I hope you are singing "the lusty song of fruits and flowers"!
I'm back on the road next week, with a week of school visits in north Georgia. Can't wait to share lots of poetry with lots and lots of students!
And see even more of those dazzling fall leaves....
For this week's poetic feast, please visit our very dazzling host Jama for the Roundup at Jama's Alphabet Soup.
October 15, 2015
I'm on the road again (Please hum along in your best Willie Nelson voice), so I'll just serve as a signpost today. I'm pointing to The Poem Farm, where Amy has the Roundup.
See? Right over there
.... Go enjoy, and see you next week!
October 8, 2015
Greetings, Poetry Friday Peeps!
Last week you kindly indulged my sharing a wee bit about the Poetry by the Sea Retreat in Jupiter, Florida, led by the amazing duo of Rebecca Kai Dotlich
and Georgia Heard
. And thanks for the kind words about my snail poem.
I mentioned fellow attendee Mary Glover in the post -- an educator, yoga instructor, poet and artist from Phoenix. She generously shared the poem she wrote about that same kind of shell in the comments, but her poem and her thoughts deserve more light, so I asked her if we could share them this week. I’m glad she agreed!
After reading her insights and her lovely poem, you’ll want to meet her, too:
Like Robyn, I was also fortunate to have participated in Poetry by the Sea. It was truly a magical time, between the moon, the lovely ocean setting, and most importantly, the extraordinary circle of poets gathered.
Being from the desert, I spent all my spare moments wandering the beach, looking for shells and sending out prayers for our planet to be healed of all the plastic littering its oceans. I was fascinated by the moon snails I found, one of which I gave to Robyn. I love what she wrote about it and have been thinking about "the mathematics of home." There are so many layers of meaning in that line.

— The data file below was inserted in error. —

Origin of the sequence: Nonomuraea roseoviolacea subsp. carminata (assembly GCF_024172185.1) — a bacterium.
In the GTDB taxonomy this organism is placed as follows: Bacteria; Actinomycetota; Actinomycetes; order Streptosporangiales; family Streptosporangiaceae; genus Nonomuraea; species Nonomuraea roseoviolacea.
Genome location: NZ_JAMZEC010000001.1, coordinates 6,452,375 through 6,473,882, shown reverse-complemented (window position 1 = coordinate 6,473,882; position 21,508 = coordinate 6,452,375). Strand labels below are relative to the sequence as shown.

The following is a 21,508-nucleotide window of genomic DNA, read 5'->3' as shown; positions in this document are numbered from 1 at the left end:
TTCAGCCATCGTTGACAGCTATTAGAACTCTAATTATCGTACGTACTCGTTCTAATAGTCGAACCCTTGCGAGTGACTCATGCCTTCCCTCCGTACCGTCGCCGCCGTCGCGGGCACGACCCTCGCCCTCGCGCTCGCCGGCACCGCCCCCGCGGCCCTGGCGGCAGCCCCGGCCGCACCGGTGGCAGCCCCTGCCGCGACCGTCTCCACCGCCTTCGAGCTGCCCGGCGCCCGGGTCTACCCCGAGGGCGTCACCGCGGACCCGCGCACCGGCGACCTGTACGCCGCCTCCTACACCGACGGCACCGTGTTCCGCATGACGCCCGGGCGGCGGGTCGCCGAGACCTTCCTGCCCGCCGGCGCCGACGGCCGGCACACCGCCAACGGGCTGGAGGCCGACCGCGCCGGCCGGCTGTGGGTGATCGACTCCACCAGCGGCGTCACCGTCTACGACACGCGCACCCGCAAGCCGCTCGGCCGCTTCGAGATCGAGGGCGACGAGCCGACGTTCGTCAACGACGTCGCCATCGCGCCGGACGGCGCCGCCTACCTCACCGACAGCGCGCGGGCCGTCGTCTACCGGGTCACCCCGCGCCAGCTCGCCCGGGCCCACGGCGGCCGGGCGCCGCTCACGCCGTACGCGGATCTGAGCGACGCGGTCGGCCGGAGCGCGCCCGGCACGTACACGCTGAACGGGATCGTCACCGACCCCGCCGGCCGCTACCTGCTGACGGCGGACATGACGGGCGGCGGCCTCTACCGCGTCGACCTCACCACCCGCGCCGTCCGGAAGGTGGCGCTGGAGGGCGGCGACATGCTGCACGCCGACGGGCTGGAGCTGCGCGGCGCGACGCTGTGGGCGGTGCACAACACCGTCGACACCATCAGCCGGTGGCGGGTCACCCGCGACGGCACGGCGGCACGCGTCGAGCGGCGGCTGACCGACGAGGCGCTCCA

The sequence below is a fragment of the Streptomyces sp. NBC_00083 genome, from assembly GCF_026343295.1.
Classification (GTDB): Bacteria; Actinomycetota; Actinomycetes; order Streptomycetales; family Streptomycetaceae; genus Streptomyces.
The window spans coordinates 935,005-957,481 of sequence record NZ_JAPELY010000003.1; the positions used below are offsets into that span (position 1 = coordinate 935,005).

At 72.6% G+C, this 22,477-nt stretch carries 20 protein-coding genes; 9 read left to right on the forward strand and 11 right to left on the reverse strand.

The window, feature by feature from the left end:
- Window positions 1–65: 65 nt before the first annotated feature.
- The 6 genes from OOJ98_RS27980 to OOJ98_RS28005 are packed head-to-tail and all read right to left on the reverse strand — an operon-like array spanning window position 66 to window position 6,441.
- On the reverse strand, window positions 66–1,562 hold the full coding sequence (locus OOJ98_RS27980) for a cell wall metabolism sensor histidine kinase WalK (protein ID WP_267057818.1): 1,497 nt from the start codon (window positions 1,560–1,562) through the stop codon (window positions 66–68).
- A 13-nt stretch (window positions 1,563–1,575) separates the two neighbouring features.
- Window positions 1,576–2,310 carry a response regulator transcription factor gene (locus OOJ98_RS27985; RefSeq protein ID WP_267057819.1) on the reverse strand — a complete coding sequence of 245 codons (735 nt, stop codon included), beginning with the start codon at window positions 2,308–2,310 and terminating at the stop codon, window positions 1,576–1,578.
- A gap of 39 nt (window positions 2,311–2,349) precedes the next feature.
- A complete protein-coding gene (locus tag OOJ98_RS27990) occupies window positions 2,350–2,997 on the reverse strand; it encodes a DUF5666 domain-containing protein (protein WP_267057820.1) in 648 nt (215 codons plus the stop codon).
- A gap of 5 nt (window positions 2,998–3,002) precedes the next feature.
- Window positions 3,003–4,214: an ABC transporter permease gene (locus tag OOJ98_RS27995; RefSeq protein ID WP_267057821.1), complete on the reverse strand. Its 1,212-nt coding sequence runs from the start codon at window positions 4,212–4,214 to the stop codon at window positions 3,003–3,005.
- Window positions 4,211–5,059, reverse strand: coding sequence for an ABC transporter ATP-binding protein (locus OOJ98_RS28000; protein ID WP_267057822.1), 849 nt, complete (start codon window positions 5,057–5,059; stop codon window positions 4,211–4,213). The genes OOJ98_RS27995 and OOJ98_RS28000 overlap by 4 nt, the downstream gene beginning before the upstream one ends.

To complete the circle of this story, here is my poem:
You are a spiral, soft eggshell
brown with a tint of rose.
Wave-dropped at my feet,
I hold you in my hand as
you teach me about life.
I think of my own, spinning
faster than I can believe
to its outer edges.
Until I found you, I thought
the spiral closed in, diminished.
I can see now it's quite the
opposite, that what's left
is the expansive part.
Widening into open space,
I notice near your final curve
a well-placed opening--
a portal, perhaps,
to somewhere else.
© Mary Kenner Glover, all rights reserved.
Many thanks to Mary for sharing her evocative work. For more of the same, and for pictures of her beautiful artwork, please visit her site, Life is a Practice.
For more inspiring poetry, please drift on over to Writing the World for Kids
, where the always-awesome Laura has this week’s Roundup (and her own poem about a natural wonder).
October 1, 2015
Happy Poetry Friday!
I'm freshly back from a sweet and salty word-filled adventure by the sea, in Jupiter, Florida, led by Poetic Forces of Nature Rebecca Kai Dotlich
and Georgia Heard